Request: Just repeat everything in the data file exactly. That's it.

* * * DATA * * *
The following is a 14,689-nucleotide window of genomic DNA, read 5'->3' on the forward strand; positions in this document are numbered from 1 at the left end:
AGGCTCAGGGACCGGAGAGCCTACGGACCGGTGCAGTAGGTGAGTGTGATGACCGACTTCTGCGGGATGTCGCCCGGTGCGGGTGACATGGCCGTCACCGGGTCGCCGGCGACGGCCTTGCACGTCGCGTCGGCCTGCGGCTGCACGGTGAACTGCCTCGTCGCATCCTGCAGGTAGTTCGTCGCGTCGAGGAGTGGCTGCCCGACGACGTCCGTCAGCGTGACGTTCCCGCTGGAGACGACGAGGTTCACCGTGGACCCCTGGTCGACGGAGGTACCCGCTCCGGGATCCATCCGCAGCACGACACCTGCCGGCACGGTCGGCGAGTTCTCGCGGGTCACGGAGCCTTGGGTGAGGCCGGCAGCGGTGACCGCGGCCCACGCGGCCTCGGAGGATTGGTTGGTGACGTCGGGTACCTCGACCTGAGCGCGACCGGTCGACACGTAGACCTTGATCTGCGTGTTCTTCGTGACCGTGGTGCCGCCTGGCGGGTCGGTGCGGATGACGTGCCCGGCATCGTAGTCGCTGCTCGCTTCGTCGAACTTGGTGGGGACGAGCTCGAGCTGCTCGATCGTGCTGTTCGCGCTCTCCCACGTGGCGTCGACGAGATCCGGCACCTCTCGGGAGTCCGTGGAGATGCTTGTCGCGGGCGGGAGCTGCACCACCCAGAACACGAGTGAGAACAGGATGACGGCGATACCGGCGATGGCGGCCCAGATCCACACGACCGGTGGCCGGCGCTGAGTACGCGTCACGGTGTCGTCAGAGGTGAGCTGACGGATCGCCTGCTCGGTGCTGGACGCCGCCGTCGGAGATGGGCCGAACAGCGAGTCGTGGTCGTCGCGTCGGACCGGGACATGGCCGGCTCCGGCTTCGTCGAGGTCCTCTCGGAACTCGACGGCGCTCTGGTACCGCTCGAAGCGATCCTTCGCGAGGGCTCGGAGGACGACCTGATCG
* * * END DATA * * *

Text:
The following is a 14,689-nucleotide window of genomic DNA, read 5'->3' on the forward strand; positions in this document are numbered from 1 at the left end:
AGGCTCAGGGACCGGAGAGCCTACGGACCGGTGCAGTAGGTGAGTGTGATGACCGACTTCTGCGGGATGTCGCCCGGTGCGGGTGACATGGCCGTCACCGGGTCGCCGGCGACGGCCTTGCACGTCGCGTCGGCCTGCGGCTGCACGGTGAACTGCCTCGTCGCATCCTGCAGGTAGTTCGTCGCGTCGAGGAGTGGCTGCCCGACGACGTCCGTCAGCGTGACGTTCCCGCTGGAGACGACGAGGTTCACCGTGGACCCCTGGTCGACGGAGGTACCCGCTCCGGGATCCATCCGCAGCACGACACCTGCCGGCACGGTCGGCGAGTTCTCGCGGGTCACGGAGCCTTGGGTGAGGCCGGCAGCGGTGACCGCGGCCCACGCGGCCTCGGAGGATTGGTTGGTGACGTCGGGTACCTCGACCTGAGCGCGACCGGTCGACACGTAGACCTTGATCTGCGTGTTCTTCGTGACCGTGGTGCCGCCTGGCGGGTCGGTGCGGATGACGTGCCCGGCATCGTAGTCGCTGCTCGCTTCGTCGAACTTGGTGGGGACGAGCTCGAGCTGCTCGATCGTGCTGTTCGCGCTCTCCCACGTGGCGTCGACGAGATCCGGCACCTCTCGGGAGTCCGTGGAGATGCTTGTCGCGGGCGGGAGCTGCACCACCCAGAACACGAGTGAGAACAGGATGACGGCGATACCGGCGATGGCGGCCCAGATCCACACGACCGGTGGCCGGCGCTGAGTACGCGTCACGGTGTCGTCAGAGGTGAGCTGACGGATCGCCTGCTCGGTGCTGGACGCCGCCGTCGGAGATGGGCCGAACAGCGAGTCGTGGTCGTCGCGTCGGACCGGGACATGGCCGGCTCCGGCTTCGTCGAGGTCCTCTCGGAACTCGACGGCGCTCTGGTACCGCTCGAAGCGATCCTTCGCGAGGGCTCGGAGGACGACCTGATCG